Woman saves seahorse from bottom trawl

Almost 1/4 of the world’s annual catch is from this bottom-drag activity – a process that scientists have described as “flattening” the ocean floor. This method can be traced back to the 14th century but technological advances in the second half of the 20th century allowed it to expand its range from shallow water to deep sea.

Amanda Vincent, a professor at the Institute of Oceans and Fisheries at the University of British Columbia, Canada, has seen the devastation of bottom trawling during more than three decades of studying seahorses around the world.

“Consider your favorite forest or hillside and imagine helicopters dropping heavy ropes and cutting everything in their path, plowing the ground, but also destroying everything,” she said. bees, butterflies, birds, bushes and bears,” she said. “We’re not going to allow that on land, not for a minute, but this is what’s happening in the ocean all day, every day.”

“It just wreaks havoc and wreaks havoc on the ecosystem,” says Vincent. “It’s extermination fishing, pure and simple, and it has to stop.”

The Seahorse Project, a non-profit organization founded by Vincent in 1996, has contributed to the recognition of marine fish by the International Union for Conservation of Nature – an important milestone in the protection of seahorses and other creatures. other sea. Vincent is also credited with discovering a huge global seahorse trade – a common ingredient in traditional Chinese medicine – and her campaign led to global restrictions on the seahorse trade. Her next crusade is bottom pulling.
Seahorses were sold in Hong Kong in 2019, for use in traditional Chinese medicine.
More than 70 million won According to Project Seahorse, seahorses are fished every year with bottom trawls or other fishing methods, making fishing the biggest threat to the species.

“Most trawlers only catch one or two seahorses per boat per night (fishing style). It sounds like nothing,” she said, but continued “countries like Thailand or India exports five million seahorses a year, (so) it tells you something about the scale of those bottom trawl operations, because that’s how they catch the seahorses themselves.”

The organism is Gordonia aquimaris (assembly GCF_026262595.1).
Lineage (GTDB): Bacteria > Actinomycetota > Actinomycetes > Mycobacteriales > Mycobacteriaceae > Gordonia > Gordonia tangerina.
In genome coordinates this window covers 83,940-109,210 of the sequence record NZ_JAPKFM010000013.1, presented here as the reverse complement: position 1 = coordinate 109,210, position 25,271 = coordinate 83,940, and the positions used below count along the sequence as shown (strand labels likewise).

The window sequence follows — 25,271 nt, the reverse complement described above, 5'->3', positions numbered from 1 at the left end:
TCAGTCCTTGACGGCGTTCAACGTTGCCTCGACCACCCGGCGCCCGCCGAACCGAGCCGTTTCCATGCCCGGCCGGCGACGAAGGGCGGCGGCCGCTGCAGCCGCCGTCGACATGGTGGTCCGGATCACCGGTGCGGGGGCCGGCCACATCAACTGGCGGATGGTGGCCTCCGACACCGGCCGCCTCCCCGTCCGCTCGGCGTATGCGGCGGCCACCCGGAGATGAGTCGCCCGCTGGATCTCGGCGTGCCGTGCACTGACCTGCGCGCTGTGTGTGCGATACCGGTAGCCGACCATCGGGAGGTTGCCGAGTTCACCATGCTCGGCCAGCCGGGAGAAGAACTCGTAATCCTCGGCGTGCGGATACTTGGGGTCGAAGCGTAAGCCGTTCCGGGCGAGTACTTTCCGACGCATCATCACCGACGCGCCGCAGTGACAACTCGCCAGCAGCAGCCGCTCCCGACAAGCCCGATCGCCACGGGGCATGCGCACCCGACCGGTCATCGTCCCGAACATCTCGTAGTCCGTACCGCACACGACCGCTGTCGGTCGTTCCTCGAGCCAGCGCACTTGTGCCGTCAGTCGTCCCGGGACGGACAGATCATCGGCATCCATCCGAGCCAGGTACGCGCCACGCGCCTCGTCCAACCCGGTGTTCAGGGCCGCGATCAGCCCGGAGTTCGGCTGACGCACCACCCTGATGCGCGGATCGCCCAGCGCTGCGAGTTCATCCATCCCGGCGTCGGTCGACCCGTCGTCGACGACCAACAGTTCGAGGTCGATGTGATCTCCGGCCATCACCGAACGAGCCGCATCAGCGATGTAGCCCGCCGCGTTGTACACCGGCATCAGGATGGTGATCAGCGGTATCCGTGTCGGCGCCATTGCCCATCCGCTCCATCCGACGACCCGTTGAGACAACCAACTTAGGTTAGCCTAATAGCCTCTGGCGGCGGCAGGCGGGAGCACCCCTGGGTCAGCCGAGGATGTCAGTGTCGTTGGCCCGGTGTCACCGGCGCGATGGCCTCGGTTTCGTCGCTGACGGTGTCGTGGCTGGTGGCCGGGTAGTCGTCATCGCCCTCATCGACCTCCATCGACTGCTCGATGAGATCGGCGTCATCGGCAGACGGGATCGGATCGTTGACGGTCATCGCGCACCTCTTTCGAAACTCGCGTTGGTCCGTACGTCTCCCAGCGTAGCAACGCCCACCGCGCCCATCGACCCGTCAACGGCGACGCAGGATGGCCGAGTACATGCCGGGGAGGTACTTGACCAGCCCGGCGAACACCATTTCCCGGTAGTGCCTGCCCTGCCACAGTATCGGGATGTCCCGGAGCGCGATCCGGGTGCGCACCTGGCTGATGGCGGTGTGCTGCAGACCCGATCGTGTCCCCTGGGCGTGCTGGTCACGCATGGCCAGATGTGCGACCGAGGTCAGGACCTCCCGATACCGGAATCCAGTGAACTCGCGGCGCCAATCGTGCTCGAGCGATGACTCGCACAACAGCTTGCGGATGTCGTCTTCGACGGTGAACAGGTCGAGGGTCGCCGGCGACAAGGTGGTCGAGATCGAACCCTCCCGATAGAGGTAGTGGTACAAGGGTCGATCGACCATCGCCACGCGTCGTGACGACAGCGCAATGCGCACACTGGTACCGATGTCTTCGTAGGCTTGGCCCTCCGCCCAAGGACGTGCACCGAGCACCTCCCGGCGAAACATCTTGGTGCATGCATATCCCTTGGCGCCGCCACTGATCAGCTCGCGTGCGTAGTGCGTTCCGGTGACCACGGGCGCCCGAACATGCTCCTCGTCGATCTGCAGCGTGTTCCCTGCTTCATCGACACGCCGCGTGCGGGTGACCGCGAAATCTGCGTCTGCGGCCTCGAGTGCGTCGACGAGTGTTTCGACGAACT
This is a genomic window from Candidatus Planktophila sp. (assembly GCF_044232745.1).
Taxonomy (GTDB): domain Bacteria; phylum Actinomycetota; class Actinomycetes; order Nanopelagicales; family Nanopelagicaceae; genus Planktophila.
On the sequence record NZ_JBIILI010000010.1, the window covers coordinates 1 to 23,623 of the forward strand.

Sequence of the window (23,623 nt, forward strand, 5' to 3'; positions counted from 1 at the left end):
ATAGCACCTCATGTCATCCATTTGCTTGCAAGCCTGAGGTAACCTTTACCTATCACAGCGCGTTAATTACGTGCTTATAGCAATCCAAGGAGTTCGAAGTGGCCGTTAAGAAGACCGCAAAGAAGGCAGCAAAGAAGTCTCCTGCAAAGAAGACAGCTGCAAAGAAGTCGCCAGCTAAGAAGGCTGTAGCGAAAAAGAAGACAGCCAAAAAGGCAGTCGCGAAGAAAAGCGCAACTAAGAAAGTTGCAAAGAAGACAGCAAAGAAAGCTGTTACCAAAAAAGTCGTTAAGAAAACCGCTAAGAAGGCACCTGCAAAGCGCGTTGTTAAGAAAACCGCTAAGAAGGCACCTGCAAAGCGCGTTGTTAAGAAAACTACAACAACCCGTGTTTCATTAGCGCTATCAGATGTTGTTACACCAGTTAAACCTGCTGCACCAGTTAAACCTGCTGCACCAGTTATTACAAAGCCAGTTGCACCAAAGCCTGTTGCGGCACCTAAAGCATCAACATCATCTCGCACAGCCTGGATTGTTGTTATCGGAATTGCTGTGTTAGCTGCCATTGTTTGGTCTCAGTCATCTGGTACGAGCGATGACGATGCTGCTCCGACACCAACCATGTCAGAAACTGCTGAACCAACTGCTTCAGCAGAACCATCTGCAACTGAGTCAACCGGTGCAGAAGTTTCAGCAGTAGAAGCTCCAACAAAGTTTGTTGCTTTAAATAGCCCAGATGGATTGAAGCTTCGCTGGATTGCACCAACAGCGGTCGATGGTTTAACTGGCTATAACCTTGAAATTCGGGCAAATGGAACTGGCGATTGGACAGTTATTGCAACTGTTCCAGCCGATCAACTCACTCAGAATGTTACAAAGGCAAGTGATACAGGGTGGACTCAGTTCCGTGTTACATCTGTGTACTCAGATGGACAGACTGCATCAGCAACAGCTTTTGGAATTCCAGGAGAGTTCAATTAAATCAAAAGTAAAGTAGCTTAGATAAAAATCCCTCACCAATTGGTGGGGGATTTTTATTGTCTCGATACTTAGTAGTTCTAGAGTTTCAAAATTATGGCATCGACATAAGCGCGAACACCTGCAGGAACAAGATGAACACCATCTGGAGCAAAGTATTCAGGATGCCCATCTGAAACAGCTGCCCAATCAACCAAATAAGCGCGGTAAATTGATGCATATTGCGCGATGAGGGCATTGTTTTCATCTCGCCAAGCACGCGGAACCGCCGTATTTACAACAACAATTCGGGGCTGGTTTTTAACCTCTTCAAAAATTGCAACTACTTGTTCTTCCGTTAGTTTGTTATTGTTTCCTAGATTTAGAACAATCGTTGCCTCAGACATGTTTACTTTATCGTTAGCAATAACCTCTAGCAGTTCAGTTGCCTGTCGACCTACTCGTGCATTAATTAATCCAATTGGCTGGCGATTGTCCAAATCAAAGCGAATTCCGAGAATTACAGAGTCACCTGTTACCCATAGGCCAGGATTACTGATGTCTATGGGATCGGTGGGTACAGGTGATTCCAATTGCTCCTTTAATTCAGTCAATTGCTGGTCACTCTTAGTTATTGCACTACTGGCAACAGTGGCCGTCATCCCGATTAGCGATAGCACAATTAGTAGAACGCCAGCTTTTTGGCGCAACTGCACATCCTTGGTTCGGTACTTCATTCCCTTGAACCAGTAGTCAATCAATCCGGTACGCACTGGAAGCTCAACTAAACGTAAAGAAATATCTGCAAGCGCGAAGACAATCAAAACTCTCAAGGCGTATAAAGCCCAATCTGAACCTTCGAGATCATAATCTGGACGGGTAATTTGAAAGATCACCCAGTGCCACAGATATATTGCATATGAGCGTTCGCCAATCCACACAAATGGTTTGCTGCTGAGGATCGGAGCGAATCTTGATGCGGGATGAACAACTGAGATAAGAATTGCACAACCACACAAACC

Impact on the ocean

A 2018 study estimated that about 19 million tons fish and invertebrates end up in the net of Ten thousand by bottom fishers around the world every year. Other research have found that bottom fishing accounts for nearly 60% of fish discards, with unwanted catch being thrown back into the ocean.
Over the past seven decades, bottom pulling has wasted 437 million tons of fish, according to another study, resulted in an estimated $560 billion in lost revenue.

“It’s made a tremendous impact on the world’s oceans,” said Juan Mayorga, a marine scientist at the University of California, Santa Barbara. “For every kilogram of shrimp you can get 25 kilograms of random catch… There is no such thing as a selective bottom trawl.”

Catching shrimp on a fishing machine in Mexico.
As well as threatening fish stocks, a recent newspaper Co-author Mayorga studied the movements of more than 20,000 bottom trawlers worldwide and discovered that by dredging carbon-rich sediments on the ocean floor, they have carbon emissions comparable to those of carbon dioxide. global aviation waste.
absorbing ocean one third carbon emissions in the atmosphere, making the seafloor the largest storehouse of carbon on the planet.

“The first meter of the seafloor stores twice as much carbon as all terrestrial land combined.” Mayorga said. “So it’s a huge, huge, huge carbon sink.”

Damage reduction

Mayorga says the number of bottom trawlers has skyrocketed in recent years, partly due to fuel costs and some changes that have made the industry less destructive, such as modifying equipment to reduce catches and allows species such as sea turtles to escape, but he added that these measures have not been widely adopted.

Green Nature Alliance aims to restore 7 million square miles of ocean in 5 years
Vincent said one of the most effective ways to reduce damage is to finish government subsidies, which researchers say plays an important role in supporting the industry. They say deep-sea fishing would not be globally profitable without them.

Vincent found “big hope” in global commitments to protect 30% of the ocean by 2030 by implementing Marine Protected Areas (MPAs), where fishing is heavily regulated or banned. . The Seahorse project has helped establish 35 MPAs across the Philippines, whose archipelago is home to 10 of the 46 known species of seahorse.

But for Vincent there was always more work to do.

Although bottom trawling is currently the biggest threat to seahorses, Vincent says they are also increasingly at risk from habitat destruction and climate change. “They’re really a harbinger of things to come when you look at the fate of seahorses right now.”

“The ocean is everything to us – 99% of the space on Earth where life is possible is in the ocean,” Vincent adds. “We’re basically using seahorses to help save the seas. If we get it right with these fun little fish, we can do a lot for the ocean.”


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